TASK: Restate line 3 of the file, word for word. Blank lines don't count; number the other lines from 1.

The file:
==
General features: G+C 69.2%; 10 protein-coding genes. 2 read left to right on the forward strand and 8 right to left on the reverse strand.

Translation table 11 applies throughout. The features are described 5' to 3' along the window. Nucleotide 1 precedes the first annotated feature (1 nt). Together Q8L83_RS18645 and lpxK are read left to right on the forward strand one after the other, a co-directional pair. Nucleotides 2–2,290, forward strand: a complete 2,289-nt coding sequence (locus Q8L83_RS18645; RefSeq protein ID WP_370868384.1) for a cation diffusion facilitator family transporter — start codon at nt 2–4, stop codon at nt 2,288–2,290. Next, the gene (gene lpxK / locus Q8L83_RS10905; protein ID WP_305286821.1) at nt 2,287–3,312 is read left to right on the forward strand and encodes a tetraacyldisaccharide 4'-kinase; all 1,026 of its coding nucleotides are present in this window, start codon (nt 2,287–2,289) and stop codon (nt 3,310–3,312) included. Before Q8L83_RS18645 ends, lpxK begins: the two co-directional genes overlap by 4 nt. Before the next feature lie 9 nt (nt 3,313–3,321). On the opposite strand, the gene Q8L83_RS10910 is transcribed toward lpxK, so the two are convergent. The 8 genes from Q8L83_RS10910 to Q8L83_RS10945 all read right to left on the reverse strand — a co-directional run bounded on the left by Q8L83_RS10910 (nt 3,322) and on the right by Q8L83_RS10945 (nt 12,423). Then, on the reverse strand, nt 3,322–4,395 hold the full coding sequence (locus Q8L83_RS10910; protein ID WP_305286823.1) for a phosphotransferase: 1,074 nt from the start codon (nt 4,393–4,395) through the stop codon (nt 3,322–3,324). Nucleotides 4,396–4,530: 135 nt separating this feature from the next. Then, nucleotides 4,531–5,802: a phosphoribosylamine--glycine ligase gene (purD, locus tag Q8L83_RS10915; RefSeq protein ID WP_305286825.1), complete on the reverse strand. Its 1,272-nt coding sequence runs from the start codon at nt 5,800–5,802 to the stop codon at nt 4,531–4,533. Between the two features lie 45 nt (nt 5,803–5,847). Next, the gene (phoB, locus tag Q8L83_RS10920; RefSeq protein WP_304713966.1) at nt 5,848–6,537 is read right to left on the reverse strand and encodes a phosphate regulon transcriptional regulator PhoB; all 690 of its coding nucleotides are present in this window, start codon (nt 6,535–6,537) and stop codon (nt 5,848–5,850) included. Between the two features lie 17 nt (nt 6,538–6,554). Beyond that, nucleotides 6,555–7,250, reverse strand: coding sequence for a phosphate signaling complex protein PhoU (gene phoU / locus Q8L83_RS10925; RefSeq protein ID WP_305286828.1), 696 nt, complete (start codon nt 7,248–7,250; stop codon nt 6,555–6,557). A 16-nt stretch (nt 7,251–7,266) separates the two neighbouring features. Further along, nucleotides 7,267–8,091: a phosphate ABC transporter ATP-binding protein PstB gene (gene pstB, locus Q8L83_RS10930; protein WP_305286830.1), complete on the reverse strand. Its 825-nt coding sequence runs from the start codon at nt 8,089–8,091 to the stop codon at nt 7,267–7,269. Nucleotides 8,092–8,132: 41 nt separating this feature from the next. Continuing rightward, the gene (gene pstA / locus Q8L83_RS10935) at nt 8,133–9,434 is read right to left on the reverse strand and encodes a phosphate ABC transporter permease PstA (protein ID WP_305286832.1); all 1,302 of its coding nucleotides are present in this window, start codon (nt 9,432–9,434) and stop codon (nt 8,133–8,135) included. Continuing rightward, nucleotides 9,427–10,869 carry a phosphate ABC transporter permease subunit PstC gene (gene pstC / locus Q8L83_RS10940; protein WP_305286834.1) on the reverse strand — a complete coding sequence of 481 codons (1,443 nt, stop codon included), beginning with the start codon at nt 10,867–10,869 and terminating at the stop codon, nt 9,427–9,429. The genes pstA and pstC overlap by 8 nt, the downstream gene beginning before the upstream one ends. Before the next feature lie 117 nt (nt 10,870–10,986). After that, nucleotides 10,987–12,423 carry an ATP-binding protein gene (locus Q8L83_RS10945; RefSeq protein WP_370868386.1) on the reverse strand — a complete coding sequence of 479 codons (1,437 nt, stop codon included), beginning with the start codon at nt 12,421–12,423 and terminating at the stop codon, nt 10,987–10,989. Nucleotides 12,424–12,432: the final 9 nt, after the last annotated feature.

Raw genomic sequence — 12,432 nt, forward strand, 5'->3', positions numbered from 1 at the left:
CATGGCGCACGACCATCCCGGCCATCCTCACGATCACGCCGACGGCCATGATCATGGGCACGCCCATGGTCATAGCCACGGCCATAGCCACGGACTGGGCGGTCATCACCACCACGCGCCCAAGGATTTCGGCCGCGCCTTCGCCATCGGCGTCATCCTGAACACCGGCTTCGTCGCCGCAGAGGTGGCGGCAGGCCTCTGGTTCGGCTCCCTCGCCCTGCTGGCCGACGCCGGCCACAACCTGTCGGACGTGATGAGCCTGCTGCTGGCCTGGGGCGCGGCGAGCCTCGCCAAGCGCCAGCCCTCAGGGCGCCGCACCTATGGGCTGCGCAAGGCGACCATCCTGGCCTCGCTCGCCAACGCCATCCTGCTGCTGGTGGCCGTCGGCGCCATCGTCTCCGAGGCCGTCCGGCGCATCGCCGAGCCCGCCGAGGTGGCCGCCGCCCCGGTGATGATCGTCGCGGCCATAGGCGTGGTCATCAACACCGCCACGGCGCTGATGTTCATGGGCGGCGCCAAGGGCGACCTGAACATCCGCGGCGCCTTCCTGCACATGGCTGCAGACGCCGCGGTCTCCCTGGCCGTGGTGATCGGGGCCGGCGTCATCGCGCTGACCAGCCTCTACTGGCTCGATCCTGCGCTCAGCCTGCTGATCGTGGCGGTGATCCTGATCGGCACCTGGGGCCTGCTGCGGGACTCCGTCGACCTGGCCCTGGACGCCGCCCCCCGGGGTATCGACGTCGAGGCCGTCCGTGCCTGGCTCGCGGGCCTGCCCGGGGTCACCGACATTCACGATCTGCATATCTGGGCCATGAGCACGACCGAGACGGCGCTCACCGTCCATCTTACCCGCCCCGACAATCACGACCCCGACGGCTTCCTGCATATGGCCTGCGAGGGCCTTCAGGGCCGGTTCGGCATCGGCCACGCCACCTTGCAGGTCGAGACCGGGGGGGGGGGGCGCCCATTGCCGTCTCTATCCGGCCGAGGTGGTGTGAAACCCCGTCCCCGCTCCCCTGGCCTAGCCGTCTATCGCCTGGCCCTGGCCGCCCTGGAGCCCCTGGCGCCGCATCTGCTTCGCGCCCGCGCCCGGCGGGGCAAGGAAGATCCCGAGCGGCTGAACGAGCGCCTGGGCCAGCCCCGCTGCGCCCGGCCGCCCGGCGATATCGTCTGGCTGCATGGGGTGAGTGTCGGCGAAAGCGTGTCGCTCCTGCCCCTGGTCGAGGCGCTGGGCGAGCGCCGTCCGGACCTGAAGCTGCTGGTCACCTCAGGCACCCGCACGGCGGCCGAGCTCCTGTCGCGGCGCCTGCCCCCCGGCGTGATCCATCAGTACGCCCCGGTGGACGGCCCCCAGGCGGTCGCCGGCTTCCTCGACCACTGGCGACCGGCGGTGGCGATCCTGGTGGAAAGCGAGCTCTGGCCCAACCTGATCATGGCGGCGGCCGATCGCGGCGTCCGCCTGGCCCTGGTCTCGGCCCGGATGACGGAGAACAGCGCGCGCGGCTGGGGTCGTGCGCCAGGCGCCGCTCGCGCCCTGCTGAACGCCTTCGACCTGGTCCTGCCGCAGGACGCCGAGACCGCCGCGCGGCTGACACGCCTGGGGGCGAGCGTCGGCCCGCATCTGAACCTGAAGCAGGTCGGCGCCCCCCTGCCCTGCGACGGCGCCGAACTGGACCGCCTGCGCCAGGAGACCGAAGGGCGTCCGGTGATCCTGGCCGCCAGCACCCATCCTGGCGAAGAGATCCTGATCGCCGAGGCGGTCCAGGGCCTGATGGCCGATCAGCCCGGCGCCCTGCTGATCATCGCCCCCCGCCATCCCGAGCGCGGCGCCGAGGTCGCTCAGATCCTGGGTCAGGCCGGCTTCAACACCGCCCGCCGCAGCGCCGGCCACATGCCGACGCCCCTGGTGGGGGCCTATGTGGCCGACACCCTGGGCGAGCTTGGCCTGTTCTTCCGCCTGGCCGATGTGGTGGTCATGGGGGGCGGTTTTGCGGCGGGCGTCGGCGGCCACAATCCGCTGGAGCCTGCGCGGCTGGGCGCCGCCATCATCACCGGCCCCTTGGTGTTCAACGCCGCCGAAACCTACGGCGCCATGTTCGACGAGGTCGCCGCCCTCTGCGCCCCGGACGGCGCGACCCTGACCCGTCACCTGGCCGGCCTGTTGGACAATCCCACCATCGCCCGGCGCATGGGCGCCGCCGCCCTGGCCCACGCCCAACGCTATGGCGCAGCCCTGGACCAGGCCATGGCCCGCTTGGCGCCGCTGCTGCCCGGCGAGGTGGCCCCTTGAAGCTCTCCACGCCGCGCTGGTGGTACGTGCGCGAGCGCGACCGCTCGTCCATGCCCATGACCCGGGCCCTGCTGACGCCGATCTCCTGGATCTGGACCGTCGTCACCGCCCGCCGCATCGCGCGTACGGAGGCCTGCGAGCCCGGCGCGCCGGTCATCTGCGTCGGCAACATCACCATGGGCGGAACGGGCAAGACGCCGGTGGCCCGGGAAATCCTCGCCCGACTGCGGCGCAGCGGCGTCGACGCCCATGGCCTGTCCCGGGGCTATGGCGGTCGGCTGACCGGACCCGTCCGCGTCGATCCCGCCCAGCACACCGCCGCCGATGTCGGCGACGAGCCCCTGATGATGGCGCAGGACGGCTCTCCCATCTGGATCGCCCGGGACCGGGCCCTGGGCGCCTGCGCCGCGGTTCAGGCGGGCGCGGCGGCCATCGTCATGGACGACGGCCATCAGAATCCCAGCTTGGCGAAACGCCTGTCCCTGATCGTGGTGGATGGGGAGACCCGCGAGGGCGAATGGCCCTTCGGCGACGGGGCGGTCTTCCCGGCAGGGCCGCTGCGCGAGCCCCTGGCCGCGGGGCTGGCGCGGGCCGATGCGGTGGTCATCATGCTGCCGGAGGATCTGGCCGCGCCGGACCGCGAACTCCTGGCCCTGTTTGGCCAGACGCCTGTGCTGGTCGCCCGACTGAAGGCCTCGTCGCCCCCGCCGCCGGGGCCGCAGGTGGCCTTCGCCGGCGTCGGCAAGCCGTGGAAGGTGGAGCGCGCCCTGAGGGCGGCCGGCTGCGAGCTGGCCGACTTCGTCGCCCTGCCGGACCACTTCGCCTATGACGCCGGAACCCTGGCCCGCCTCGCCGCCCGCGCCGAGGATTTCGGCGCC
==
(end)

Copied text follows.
Raw genomic sequence — 12,432 nt, forward strand, 5'->3', positions numbered from 1 at the left: